I arrived in San Diego on November 19, with my dwindling finances. Because of the long trip, I had used most of my money for food at the stops along the way. Once I had arrived at my destination at the Greyhound station in San Diego, I was left with my luggage, little cash, and no place to go.
When I had called and spoken with Frankie from Iowa, he had instructed me to call him as soon as I had arrived in San Diego. Therefore, this was first on my agenda. I went to a phone booth and, before calling Frankie, glanced through the phonebook’s Yellow Pages in order to locate a nearby hotel or motel. To my dismay, all of the prices listed in the ads were way over my budget! Quickly, the reality of my situation became frightening.
I dialed Frankie’s number. He answered.
“How was your trip?” he asked. I quickly related my long trip experience. I explained my newly discovered plight regarding my dwindling finances and no place to stay. He doubtless thought I was crazy for making such an ill-conceived trip. However, being the kind of person Frankie was, he simply asked for my location. When I told him, he suggested I walk a few blocks to a Veterans’ YMCA located a relatively short distance from the bus station. He explained that as long as I had proof I was from another state, I could stay there. The cost was only $16 per night. I could afford this and was immediately happy. Frankie suggested that I get a good night’s rest and call him the next morning. Then we ended our conversation.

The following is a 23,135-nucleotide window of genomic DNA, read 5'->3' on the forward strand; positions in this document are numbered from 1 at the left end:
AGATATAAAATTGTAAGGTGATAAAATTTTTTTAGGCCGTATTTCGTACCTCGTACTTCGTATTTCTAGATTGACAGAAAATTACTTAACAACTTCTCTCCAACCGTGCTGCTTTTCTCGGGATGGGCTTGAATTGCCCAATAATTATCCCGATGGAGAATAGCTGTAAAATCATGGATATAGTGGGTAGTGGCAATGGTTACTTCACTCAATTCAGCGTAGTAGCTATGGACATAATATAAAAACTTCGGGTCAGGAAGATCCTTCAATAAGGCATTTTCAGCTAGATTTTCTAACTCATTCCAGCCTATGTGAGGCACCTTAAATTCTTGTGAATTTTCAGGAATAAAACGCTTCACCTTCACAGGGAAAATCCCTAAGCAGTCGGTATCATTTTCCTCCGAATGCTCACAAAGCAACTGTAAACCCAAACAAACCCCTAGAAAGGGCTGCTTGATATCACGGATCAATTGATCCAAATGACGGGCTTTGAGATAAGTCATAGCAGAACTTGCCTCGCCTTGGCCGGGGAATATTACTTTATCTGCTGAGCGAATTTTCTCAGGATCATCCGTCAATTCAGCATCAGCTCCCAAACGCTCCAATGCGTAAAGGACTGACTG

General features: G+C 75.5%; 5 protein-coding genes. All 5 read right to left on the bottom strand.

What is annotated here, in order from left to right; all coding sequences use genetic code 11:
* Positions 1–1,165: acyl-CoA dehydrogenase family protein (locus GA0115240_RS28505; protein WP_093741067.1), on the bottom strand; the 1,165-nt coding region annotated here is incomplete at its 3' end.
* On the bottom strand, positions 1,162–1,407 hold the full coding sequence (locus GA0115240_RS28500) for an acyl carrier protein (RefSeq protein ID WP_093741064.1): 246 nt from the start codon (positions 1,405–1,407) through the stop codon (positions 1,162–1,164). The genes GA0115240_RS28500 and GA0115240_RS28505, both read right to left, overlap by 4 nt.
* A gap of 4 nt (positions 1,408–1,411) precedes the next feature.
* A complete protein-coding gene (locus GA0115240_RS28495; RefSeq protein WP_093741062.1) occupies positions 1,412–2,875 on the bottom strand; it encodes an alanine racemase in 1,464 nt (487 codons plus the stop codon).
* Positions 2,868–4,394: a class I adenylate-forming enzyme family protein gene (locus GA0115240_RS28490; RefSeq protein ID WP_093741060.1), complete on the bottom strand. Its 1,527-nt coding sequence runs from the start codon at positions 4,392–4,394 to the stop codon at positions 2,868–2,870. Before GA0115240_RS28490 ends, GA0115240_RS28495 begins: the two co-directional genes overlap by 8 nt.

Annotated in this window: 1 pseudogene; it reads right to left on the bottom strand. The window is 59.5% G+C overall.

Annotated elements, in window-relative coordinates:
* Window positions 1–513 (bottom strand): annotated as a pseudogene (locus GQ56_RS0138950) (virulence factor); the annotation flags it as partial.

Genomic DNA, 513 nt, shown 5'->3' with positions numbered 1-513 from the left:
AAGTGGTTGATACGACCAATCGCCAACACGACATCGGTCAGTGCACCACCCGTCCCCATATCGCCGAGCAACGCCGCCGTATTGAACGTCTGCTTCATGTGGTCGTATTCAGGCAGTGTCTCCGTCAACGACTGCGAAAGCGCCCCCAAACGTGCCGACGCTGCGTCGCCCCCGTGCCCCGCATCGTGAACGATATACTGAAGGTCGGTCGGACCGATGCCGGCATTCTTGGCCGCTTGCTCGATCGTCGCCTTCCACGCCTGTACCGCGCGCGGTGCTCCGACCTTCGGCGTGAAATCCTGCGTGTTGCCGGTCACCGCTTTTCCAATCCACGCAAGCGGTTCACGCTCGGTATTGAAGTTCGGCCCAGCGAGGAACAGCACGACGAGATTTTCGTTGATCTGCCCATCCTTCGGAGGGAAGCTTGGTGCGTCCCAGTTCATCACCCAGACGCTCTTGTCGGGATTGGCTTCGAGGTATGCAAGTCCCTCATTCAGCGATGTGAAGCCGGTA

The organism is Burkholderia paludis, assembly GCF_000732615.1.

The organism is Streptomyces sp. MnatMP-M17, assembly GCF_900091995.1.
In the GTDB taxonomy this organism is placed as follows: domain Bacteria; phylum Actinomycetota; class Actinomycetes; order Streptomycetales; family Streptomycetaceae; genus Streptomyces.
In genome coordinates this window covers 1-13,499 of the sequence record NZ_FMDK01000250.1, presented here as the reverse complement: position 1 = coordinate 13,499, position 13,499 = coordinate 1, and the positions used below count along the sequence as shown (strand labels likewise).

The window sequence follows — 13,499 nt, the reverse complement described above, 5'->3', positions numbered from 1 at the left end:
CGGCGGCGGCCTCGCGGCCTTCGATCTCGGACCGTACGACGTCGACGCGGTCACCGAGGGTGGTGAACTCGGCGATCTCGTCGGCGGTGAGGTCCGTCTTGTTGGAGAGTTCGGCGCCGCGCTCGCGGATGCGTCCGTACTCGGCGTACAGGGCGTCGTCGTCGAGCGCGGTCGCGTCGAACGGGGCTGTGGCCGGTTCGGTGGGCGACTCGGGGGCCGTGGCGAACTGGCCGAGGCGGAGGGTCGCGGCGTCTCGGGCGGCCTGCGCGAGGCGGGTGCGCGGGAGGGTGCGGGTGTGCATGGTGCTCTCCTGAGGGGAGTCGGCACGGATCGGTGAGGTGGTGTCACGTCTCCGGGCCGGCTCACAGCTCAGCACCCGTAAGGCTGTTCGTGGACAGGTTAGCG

Immediately relieved, I headed for the hotel. Now the sunshine, warmth, green grass, and flowers began to make me smile. I had made it to warm and sunny San Diego. I would meet my idol the next day. Frankie had saved the day!
The room was small with only a tiny bed. I was satisfied, however. I stowed my suitcases and walked down the hallway to the shared toilet and shower area. The shower stalls were completely open. It reminded me of the layout of a prison I’d seen from movies and TV. Luckily, no one else was there as I took my hasty shower, relieving myself of the grime of a 48-hour bus trip.
After a great night’s sleep, I woke up, dawned my suit, and made myself ready for the first meeting with my idol—the great Frankie Laine! I grabbed my luggage, went downstairs to the main desk, and checked out of my room. I was very excited when I called Frankie that morning.